How to break the rules, carefully

Firstly, you can stray from your season without technically breaking the colour wheel rules as there are multiple layers to them. For example, you can look to stay on the same half of the wheel and just shift intensities, as you know you're still complementing your undertones.

Secondly, you may find that you can wear clothes on the opposite side of the colour wheel, as contrasting colours can still look visually harmonising. For example, summers can wear spring colours and vice versa.

Thirdly, you needn't worry about small accessories or clothes that are far away from the face, like trousers, as there won't be a strong visual link between them and your face.

Lastly, many people have neutral undertones, an even balance of pink and yellow to their skin without one dominant tone, this means that the colour wheel is much more open to them as they'll suit both warm and cool tones. 






Tobacco Herringbone Merino Wool Jacket  Light Blue Linen-Cotton Polo ShirtHerons Ivory Pocket SquareOld Rose Silk Twill Tie 




 Light Brown Cashmere Crew Neck Jumper Valley Of The Yosemite Silk Pocket Square Forest Green And Monarch Orange Silk Twill Tie




 Light Grey Merino Wool Polo Shirt Dusty Rose Cyanotype Silk Pocket Square Blue, Cream & Ecru Striped Shantung Silk Tie




Teal Double-Breasted Velvet Smoking Jacket Navy Cashmere Crew Neck Jumper Emilie Flöge Red & Blue Medallion Madder Silk Tie



How to Use Colour Theory to Style Accessories



Classic Colour Combinations

There are some classic colour combinations when pairing your pocket square with your jacket colour that will always look immaculate. But why do some colour combinations look more harmonious than others? This is explained by colour theory, where particular colours are more complementary to each other and are therefore more pleasing to the eye.

Utilising the colour wheel, there are some basic rules to follow that will ensure your outfit always looks harmonious. Below we've paired some of our pocket squares with some classic jacket colours to illustrate the theory.

Contrasting Colours

Utilising contrasting colours creates striking combinations, where any two colours on opposite sides of the colour wheel (ignoring seasons) create a high contrast. Usually, one colour forms the base, while its contrasting colour provides the accent.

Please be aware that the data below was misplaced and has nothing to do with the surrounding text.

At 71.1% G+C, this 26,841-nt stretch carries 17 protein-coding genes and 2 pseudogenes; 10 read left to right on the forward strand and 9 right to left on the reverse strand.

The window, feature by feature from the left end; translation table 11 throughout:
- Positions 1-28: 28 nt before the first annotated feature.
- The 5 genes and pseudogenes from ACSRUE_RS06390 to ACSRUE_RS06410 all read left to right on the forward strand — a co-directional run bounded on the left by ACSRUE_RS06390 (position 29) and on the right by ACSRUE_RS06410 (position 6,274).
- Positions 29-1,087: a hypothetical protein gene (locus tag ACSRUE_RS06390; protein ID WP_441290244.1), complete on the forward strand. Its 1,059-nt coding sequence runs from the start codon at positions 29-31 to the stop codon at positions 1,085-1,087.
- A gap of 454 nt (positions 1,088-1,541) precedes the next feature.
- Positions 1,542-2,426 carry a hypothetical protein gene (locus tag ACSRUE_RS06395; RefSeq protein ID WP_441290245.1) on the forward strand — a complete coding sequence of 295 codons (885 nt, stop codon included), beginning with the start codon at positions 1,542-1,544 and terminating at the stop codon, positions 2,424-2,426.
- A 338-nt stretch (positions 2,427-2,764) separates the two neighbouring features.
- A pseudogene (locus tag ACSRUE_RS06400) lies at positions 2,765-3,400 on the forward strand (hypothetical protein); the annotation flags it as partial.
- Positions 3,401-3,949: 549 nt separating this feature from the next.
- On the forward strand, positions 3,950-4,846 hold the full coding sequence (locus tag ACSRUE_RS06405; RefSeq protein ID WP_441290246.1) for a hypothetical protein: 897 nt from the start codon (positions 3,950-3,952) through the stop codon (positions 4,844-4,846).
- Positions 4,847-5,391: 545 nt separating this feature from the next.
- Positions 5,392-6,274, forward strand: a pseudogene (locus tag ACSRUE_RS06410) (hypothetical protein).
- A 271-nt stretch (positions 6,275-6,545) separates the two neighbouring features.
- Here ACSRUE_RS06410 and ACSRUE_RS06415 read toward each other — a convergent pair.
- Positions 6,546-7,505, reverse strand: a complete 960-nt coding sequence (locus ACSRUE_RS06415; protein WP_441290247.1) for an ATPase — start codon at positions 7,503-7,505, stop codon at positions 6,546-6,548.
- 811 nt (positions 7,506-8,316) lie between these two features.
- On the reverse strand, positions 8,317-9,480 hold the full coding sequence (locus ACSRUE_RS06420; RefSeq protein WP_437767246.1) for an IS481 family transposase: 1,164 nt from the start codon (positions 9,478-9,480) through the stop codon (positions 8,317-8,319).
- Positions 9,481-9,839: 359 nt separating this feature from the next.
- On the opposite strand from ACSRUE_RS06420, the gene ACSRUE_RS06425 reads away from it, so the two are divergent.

Colour Wheel

Taking a classic navy jacket, any pocket square with a shade of yellow will always look striking. It's the direct contrast that really makes the magic happen. In the same way, a navy pocket square will work wonderfully with any golden-toned jacket like our Tawny Brown Glen Check Jacket.

Styling a Pocket Yellow Square: The Palace Guard

yellow and navy
navy jacket yellow pocket square


A variation that is also a classic combination with navy is pairing with burgundy/red/burnt orange as they are adjacent to yellow on the opposite side of the colour wheel, and also produce a high contrast that pairs beautifully with the dark blue navy hues.

Styling a Red or Burgundy Pocket Square: City Of New York

classic pocket square combination



A monochromatic look is possibly the most effortless style to pull off and is simply taking different shades of the same colour, for instance using both a burgundy tie and pocket square. It is more muted than wearing contrasting colours but always looks stylish.

Styling a Blue Pocket Square: Long Live Victoria

Pocket Square Monochromatic



Colours that sit beside each other on the colour wheel form an analogous relationship. In the example below shades of reds, oranges and just a hint of yellow harmonise beautifully.

Styling a Warm-Toned Pocket Square: Saint George & The Dragon By Moreau

Red jacket, orange pocket square


Black and White

You may be wondering why there are no blacks or whites on the colour wheel. That's because they're not technically colours and would sit at the centre of the wheel. Blacks provide shades when mixed with colours, while whites provide tints.

What this does mean is when you a pairing either a very dark or a very lightly coloured jacket you really are working with a blank canvas. A good rule of thumb is to choose brighter vibrant colours in summer and more muted, earthy colours in winter, but it comes down to personal choice, you can't really go wrong!

The tuxedo below looks brilliant when paired with the red accent. For black tie events as long as you're wearing a black bow tie, you can be bold with your colour choices.